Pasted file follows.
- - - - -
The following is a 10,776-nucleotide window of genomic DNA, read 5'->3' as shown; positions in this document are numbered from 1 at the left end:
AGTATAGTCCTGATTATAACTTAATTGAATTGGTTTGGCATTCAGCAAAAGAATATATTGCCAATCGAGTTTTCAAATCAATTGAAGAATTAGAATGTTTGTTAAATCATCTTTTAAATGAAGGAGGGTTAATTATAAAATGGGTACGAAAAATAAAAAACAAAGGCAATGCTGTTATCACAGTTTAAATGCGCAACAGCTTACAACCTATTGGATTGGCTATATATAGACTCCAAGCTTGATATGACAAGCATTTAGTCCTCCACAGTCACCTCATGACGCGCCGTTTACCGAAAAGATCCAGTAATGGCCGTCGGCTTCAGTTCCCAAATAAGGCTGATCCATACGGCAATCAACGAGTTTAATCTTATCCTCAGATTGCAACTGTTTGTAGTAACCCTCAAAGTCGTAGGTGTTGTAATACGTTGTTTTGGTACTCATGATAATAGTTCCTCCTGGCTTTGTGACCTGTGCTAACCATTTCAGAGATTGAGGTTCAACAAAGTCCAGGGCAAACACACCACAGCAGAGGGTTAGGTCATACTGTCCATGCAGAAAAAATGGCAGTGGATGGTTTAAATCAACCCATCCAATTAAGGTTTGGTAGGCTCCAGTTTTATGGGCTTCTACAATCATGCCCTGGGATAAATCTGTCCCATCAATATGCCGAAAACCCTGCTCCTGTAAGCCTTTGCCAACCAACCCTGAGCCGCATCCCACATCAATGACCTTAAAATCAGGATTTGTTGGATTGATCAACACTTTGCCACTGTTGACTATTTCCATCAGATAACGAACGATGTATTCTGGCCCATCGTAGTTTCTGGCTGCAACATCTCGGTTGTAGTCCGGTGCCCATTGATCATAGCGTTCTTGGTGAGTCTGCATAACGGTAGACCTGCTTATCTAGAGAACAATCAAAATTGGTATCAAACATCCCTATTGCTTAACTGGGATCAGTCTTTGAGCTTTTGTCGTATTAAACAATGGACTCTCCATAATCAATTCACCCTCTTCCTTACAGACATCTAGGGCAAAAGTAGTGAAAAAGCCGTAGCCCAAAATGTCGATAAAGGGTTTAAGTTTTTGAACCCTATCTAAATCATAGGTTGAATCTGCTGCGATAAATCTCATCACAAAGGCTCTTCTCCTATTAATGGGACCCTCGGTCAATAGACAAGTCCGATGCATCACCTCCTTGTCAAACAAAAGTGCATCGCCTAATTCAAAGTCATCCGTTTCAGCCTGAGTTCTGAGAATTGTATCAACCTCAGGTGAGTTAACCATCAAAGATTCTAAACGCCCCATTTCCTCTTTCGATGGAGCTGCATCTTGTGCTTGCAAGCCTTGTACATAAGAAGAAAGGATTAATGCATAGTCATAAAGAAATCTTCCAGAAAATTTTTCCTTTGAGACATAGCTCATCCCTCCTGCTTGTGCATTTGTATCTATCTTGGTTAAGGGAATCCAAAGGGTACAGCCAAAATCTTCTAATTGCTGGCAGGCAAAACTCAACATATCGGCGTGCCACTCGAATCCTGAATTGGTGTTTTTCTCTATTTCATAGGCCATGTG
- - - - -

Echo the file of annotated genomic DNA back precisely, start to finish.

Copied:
The following is a 10,776-nucleotide window of genomic DNA, read 5'->3' as shown; positions in this document are numbered from 1 at the left end:
AGTATAGTCCTGATTATAACTTAATTGAATTGGTTTGGCATTCAGCAAAAGAATATATTGCCAATCGAGTTTTCAAATCAATTGAAGAATTAGAATGTTTGTTAAATCATCTTTTAAATGAAGGAGGGTTAATTATAAAATGGGTACGAAAAATAAAAAACAAAGGCAATGCTGTTATCACAGTTTAAATGCGCAACAGCTTACAACCTATTGGATTGGCTATATATAGACTCCAAGCTTGATATGACAAGCATTTAGTCCTCCACAGTCACCTCATGACGCGCCGTTTACCGAAAAGATCCAGTAATGGCCGTCGGCTTCAGTTCCCAAATAAGGCTGATCCATACGGCAATCAACGAGTTTAATCTTATCCTCAGATTGCAACTGTTTGTAGTAACCCTCAAAGTCGTAGGTGTTGTAATACGTTGTTTTGGTACTCATGATAATAGTTCCTCCTGGCTTTGTGACCTGTGCTAACCATTTCAGAGATTGAGGTTCAACAAAGTCCAGGGCAAACACACCACAGCAGAGGGTTAGGTCATACTGTCCATGCAGAAAAAATGGCAGTGGATGGTTTAAATCAACCCATCCAATTAAGGTTTGGTAGGCTCCAGTTTTATGGGCTTCTACAATCATGCCCTGGGATAAATCTGTCCCATCAATATGCCGAAAACCCTGCTCCTGTAAGCCTTTGCCAACCAACCCTGAGCCGCATCCCACATCAATGACCTTAAAATCAGGATTTGTTGGATTGATCAACACTTTGCCACTGTTGACTATTTCCATCAGATAACGAACGATGTATTCTGGCCCATCGTAGTTTCTGGCTGCAACATCTCGGTTGTAGTCCGGTGCCCATTGATCATAGCGTTCTTGGTGAGTCTGCATAACGGTAGACCTGCTTATCTAGAGAACAATCAAAATTGGTATCAAACATCCCTATTGCTTAACTGGGATCAGTCTTTGAGCTTTTGTCGTATTAAACAATGGACTCTCCATAATCAATTCACCCTCTTCCTTACAGACATCTAGGGCAAAAGTAGTGAAAAAGCCGTAGCCCAAAATGTCGATAAAGGGTTTAAGTTTTTGAACCCTATCTAAATCATAGGTTGAATCTGCTGCGATAAATCTCATCACAAAGGCTCTTCTCCTATTAATGGGACCCTCGGTCAATAGACAAGTCCGATGCATCACCTCCTTGTCAAACAAAAGTGCATCGCCTAATTCAAAGTCATCCGTTTCAGCCTGAGTTCTGAGAATTGTATCAACCTCAGGTGAGTTAACCATCAAAGATTCTAAACGCCCCATTTCCTCTTTCGATGGAGCTGCATCTTGTGCTTGCAAGCCTTGTACATAAGAAGAAAGGATTAATGCATAGTCATAAAGAAATCTTCCAGAAAATTTTTCCTTTGAGACATAGCTCATCCCTCCTGCTTGTGCATTTGTATCTATCTTGGTTAAGGGAATCCAAAGGGTACAGCCAAAATCTTCTAATTGCTGGCAGGCAAAACTCAACATATCGGCGTGCCACTCGAATCCTGAATTGGTGTTTTTCTCTATTTCATAGGCCATGTG